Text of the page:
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Jon Huntsman, who's focusing like a laser beam on New Hampshire, he hasn't been able to climb out of single digits. He's now at nine percent.
Joining us now from Manchester, New Hampshire, the former US ambassador to China, the former Utah governor, Jon Huntsman. Governor, thanks very much for coming in.
JOHN HUNTSMAN (R), PRESIDENTIAL CANDIDATE: Hi, Wolf, great to be with you, thank you.
BLITZER: All right, so you're basically ignoring Iowa, you're spending all your time in New Hampshire. In order for you to survive New Hampshire, how well do you have to do?
HUNTSMAN: We have to beat market expectations. You have to have a message that connects with the people here on the ground, and that we have.
I'm the only candidate in the race who, by virtue of background and by virtue of real ideas that I put forward to the American people, will be able to tackle the two deficits that we face in this country.
One is an economic deficit, $15 trillion in debt, the need to fire our engines of growth, as I did as governor in our state of Utah, taking it to number one as a job creator.
But just as importantly, Wolf, we need someone who can tackle the trust deficit. Because I believe our trust deficit in America is as corrosive as the economic deficit, and that means we've got to have a candidate and, ultimately, a president who can work for term limits in Congress --
BLITZER: All right.
HUNTSMAN: Who can work toward closing the revolving door, and who can deal with the banks on Wall Street. We've got banks that are too big to fail, Wolf, and we're setting ourselves up for another bailout, and the American people deserve better than that.
BLITZER: Here's what an editorial in the "New Hampshire Union-Leader" said today about you, I'll put it up on the screen.
"Huntsman says he's a conservative, and on some issues, such as tax policy, he's pretty good. But he constantly signals to moderates that he's really one of them when he goes in for global warming and a show weakness foreign policy. He often comes across as saying what the audience wants to hear."
Go ahead and respond.
HUNTSMAN: Well, they -- the editorial board, there, at the "Union- Leader," they have their opinion, and they take their shots at all the candidates, and I would simply ask them to do what other newspapers in New Hampshire -- and we just got our fourth newspaper endorsement in this state. We picked up half of all the newspapers that have endorsed, now, in this state.
Take a look at my record, and they're going to find that I'm really the only consistent conservative in this race. Pro life, I always have been. Pro second amendment, I don't vary. Pro growth, I delivered the largest tax cut in the history of my state.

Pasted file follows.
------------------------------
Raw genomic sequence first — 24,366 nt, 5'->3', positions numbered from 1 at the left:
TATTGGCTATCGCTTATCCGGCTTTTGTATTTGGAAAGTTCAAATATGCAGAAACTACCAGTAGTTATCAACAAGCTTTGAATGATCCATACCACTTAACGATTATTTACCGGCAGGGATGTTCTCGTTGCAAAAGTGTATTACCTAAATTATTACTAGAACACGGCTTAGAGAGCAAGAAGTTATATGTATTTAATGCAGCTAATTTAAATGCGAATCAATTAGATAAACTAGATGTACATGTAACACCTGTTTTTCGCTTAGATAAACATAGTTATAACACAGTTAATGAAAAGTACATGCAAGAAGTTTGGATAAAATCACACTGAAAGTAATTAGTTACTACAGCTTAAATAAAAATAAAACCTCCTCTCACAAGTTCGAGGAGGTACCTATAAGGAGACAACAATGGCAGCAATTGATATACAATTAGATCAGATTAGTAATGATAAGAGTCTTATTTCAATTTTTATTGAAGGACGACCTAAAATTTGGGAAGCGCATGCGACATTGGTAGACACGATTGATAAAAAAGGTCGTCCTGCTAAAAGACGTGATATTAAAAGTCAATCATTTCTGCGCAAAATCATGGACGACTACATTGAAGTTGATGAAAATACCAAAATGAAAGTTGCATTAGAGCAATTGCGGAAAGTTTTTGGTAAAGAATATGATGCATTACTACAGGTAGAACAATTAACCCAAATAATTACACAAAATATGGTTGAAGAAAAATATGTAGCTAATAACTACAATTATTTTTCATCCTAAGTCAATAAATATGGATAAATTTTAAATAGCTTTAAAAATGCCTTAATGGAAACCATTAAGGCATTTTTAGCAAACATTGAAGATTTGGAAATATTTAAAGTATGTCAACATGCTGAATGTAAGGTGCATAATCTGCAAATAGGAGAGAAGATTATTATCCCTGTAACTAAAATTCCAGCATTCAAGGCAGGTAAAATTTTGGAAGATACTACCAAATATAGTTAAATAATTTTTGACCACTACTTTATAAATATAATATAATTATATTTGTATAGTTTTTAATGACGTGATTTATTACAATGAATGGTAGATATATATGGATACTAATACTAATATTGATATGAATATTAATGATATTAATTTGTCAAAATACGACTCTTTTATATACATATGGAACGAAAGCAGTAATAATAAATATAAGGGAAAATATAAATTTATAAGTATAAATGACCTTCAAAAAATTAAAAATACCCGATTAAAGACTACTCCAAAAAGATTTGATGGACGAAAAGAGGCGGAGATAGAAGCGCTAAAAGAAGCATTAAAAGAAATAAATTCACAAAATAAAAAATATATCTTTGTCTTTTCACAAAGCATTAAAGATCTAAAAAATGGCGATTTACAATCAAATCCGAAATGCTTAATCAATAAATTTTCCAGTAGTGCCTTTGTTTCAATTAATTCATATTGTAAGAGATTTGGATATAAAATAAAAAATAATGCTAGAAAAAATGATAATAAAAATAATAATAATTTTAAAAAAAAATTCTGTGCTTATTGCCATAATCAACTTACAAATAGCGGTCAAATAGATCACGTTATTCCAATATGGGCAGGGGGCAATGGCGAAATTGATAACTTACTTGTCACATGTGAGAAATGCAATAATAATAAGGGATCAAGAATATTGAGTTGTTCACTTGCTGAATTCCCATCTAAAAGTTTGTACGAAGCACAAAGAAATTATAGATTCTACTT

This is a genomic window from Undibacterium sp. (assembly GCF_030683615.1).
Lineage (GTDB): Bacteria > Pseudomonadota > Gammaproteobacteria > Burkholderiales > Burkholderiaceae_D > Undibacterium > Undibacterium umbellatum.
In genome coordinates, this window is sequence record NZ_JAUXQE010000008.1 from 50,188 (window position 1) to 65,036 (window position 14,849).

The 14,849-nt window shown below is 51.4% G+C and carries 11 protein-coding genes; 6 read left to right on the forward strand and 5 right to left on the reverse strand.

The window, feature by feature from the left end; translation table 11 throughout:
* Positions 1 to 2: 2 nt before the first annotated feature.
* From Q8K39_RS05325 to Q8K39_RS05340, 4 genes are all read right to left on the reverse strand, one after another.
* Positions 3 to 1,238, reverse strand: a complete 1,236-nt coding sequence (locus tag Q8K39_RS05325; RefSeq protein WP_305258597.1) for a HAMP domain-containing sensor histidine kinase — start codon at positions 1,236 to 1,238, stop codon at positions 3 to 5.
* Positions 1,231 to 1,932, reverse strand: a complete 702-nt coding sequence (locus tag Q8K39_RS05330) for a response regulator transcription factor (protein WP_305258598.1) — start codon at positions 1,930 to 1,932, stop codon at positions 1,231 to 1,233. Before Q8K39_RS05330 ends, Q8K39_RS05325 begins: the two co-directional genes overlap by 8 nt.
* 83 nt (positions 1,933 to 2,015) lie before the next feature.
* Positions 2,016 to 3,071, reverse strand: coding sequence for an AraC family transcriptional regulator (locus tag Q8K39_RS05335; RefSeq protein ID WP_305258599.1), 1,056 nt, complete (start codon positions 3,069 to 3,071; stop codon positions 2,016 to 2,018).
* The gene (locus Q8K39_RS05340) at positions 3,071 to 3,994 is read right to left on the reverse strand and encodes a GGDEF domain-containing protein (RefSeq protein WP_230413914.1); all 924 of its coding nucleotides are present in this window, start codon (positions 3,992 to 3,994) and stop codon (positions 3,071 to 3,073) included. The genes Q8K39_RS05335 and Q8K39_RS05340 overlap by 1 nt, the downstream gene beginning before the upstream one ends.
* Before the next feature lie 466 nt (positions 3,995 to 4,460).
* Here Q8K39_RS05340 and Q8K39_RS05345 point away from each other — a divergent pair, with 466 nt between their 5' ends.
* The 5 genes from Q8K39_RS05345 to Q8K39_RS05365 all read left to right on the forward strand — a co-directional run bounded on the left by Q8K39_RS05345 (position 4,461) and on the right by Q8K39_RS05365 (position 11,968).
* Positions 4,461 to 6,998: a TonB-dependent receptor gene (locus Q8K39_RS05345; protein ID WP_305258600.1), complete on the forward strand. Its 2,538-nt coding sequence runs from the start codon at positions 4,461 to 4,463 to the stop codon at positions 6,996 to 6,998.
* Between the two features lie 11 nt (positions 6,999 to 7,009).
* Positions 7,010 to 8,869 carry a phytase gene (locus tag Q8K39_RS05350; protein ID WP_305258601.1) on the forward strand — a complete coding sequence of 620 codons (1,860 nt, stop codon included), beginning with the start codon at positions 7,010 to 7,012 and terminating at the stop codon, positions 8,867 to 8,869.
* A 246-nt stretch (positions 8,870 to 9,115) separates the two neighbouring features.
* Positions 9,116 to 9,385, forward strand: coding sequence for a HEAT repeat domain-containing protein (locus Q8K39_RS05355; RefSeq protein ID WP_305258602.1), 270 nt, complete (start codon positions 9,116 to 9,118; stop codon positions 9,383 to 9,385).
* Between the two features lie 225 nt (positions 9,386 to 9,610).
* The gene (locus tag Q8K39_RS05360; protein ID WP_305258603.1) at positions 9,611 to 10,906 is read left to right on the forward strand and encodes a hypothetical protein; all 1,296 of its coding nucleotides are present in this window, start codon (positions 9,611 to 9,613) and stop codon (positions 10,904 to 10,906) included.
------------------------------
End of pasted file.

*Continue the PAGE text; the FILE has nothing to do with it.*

Health care reform without a mandate, the second voucher for education reform signed in this entire country. I support the Ryan plan on debt and spending. The list goes on and on and on. And also, one reason, Wolf, why a lot of conservatives are coming around, those who may have glossed over me at the very beginning because I crossed a partisan line to become US ambassador to China, and they're saying, "We missed something. We've gone on, now, to look at everybody else, not to our liking, by the way. And we're now looking at Huntsman again, because his record does suggest that he is the real consistent conservative in this race."
So, we had that going forth --
BLITZER: And I --
HUNTSMAN: -- while at the same time, we're moving in the right direction here in New Hampshire. I can feel it with every passing town hall meeting.
BLITZER: I seem to remember that the editorial page editors of the "Wall Street Journal" gave your economic policy program a pretty good review on their pages. But let me ask you this question. Are you a moderate?
HUNTSMAN: Listen, I am a consistent conservative. I was reelected in one of the most conservative states in America with almost 80 percent of the vote. It would be hard to look at my record and suggest that I'm anything other than a consistent conservative.
And don't mistake a moderate temperament for a moderate record. I'm one who also believes in bringing people together in making a decision.
And let's not forget that this nation is crying out, Wolf, crying out for our people to be brought together. We've got to be reminded that we're all Americans at the end of the day, and we've got to come together at some point to solve our problems.